The fact is there isn’t a single agency that has the mission of being social. Even the Office of Personnel Management, the government’s HR organization, isn’t responsible forsocialness. For OPM — and for most organizations — these tools are a means to enable them to accomplish the mission more effectively and more efficiently.

But the term “social media” is, in fact, dangerous because it gives people the opportunity to discount these very powerful tools with a broad brush. (Giving credit where credit is due: This idea largely comes from Harvard Business School Prof. Andrew McAfee, the guy credited with “inventing” the term “enterprise 2.0″ — and he mentions this in his upcoming book Enterprise 2.0: New Collaborative Tools for Your Organization’s Toughest Challenges, due to be released Dec. 1. I should also note that we will talk to McAfee on Dec. 1 on Federal News Radio 1500 AM’s Daily Debrief with Chris Dorobek and Amy Morris.)

Dave Wennergren [PDF], the deputy CIO at the Defense Department, has a great line: “If you think Facebook is just for dating, you haven’t checked it out.” And he is exactly right. Yes — there is dating going on — and a whole lot of social stuff too — but the reason people are using these tools in droves is they let them do something that has been frustratingly out of reach: to share information. These tools — collaboration tools is my current preferred term, but I’m willing to take suggestions — these tools let people tap into the wisdom of the crowd… of their crowd. And people are learning that information is power — but that the real power of information comes when it is shared. That sharing helps everybody.

In the end, the power of these tools comes from their inherent ability to enable information sharing and collaboration, not from the social aspects. And I would point to the Better Buy Project, created by GSA, ACT/IAC and the National Academy of Public Administration. This site lets anybody, but particularly procurement officals, to share ideas and issues, propose solutions, and vote on other people’s ideas. And in the end, the site was created by sharing information in GovLoop’s Acquisition 2.0 group — by collaborating. Yes, there is a social aspect to all of that, but the question in the end — and the criteria that organization’s are going to judge the value — is whether these tools are helping people accomplish the organization’s mission. And that is something that bothDrapeau and I are in total agreement.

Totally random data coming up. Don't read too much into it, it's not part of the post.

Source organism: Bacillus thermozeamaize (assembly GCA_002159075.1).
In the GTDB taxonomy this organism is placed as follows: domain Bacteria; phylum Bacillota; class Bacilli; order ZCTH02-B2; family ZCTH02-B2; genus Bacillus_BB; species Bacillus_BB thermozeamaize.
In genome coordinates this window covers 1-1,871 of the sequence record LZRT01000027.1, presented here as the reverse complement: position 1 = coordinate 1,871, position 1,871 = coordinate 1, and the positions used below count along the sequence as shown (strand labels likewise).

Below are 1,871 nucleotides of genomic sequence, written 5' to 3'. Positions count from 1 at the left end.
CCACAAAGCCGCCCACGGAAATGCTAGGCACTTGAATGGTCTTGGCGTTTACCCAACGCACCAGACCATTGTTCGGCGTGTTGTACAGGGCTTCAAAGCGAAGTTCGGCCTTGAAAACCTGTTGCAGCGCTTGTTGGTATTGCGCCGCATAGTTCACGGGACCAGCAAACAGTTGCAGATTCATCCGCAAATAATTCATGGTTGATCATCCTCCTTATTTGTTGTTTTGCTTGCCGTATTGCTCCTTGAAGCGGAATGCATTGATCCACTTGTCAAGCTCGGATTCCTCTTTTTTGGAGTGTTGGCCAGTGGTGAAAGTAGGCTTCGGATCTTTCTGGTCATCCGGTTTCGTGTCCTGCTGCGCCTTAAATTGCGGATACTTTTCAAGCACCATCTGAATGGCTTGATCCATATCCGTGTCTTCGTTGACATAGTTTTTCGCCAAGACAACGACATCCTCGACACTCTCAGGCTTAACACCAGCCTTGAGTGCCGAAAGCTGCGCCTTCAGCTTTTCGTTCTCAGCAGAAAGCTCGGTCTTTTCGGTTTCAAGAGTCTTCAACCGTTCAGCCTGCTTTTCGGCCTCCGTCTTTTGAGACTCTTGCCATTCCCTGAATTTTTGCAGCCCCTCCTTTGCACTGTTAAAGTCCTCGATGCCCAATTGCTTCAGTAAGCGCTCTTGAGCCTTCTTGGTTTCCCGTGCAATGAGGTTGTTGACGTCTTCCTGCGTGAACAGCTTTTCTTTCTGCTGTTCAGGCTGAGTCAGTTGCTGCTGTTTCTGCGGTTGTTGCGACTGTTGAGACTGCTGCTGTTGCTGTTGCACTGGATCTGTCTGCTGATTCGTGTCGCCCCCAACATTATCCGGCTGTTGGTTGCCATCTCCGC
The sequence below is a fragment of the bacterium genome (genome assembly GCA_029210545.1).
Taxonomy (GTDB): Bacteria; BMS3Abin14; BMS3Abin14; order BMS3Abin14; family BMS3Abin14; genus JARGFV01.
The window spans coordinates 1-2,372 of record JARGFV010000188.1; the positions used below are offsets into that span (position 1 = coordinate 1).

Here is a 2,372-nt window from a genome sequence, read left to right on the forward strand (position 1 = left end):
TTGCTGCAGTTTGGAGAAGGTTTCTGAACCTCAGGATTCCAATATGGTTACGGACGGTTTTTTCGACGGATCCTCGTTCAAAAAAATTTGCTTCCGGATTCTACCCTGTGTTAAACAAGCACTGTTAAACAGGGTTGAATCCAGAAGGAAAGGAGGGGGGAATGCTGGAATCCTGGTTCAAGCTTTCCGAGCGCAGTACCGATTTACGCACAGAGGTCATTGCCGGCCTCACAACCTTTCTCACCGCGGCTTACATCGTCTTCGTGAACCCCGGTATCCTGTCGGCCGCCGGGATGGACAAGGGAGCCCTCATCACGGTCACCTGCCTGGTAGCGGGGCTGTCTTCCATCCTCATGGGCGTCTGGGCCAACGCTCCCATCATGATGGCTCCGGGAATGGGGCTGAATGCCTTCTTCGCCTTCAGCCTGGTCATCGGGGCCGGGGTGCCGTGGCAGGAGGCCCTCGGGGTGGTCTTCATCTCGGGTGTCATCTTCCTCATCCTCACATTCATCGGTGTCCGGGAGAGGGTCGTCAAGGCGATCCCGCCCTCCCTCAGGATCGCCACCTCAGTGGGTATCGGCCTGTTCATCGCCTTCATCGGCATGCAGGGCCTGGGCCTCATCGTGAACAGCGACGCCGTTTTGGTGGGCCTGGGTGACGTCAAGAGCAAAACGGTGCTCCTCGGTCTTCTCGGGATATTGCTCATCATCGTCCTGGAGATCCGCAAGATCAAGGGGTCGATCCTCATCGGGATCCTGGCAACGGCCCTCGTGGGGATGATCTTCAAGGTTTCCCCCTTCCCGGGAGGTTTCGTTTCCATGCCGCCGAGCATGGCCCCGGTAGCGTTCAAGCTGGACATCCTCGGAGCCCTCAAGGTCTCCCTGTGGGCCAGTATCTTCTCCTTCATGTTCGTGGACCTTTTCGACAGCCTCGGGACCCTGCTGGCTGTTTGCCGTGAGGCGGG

By the way, GSA’s Mary Davie tweeted that the Federal Acquisition Service is using the term “collaborative technologies.”

The phrase my be passe these days, but I still believe that content is still king — the ideas and thoughts matter. And while it is important who knows you, what is most important is the value of the information that you share — and how that information enables people to do their jobs better and faster.

(If I mischaracterized Drapeau’s thoughts and arguments, I know he — and others — will correct me and add their thoughts. You can also follow the #sweetevent Tweet stream here.)

A few other interesting comments from the event:

* Frederick Wellman, a former Army public affairs officer — his blog is titled Armed and Curious… Wellman argued that in many organizations, as government 2.0 has rolled out, the organizations are flattening. There is a greater ability for ideas to grow from the front lines. The traditional, hierarchical organizational structure is just changing. I think it is one of the scary parts of government 2.0, particularly for leaders — the loss of control, or, more accurately, the loss of perceived control. I recommendedWellman read the book What Would Google Do? by Jeff Jarvis, which was the subject of the March meeting of the Federal News Radio Book Club. Jarvis highlights a number of principles in his book. Among them, as detailed in a BusinessWeek excerpt:

  • give up control;
  • get out of the way;
  • make mistakes well.

* Dux Raymond Sy, a managing partner with Innovative-e said that in too many cases, agencies are enamored by the tools — they are lured by the technology — and often see these tools as silver bullets that will solve the organization’s challenges. In fact, he argued, they are tools and they can help an organization accomplish its mission, but they aren’t magic.

* Kathleen Smith, the Chief Marketing Officer of ClearedJobs.Net, argued that the next evolution — dare we say Gov 3.0 — will be when people — citizens — get fully engaged using these tools. My sense is we’re already starting to see some of that, but… if true, change could really be coming.

See photos from the event… including one of me

Finally, thanks to FederalNewsRadio.com Internet Editor Dorothy Ramienski (@emrldcitychick) for joining me at the event tonight. While she is newlywed, I kept teasing her that it was our date night. She got to be a part of what I think was a interesting, educational, informative and fun discussion.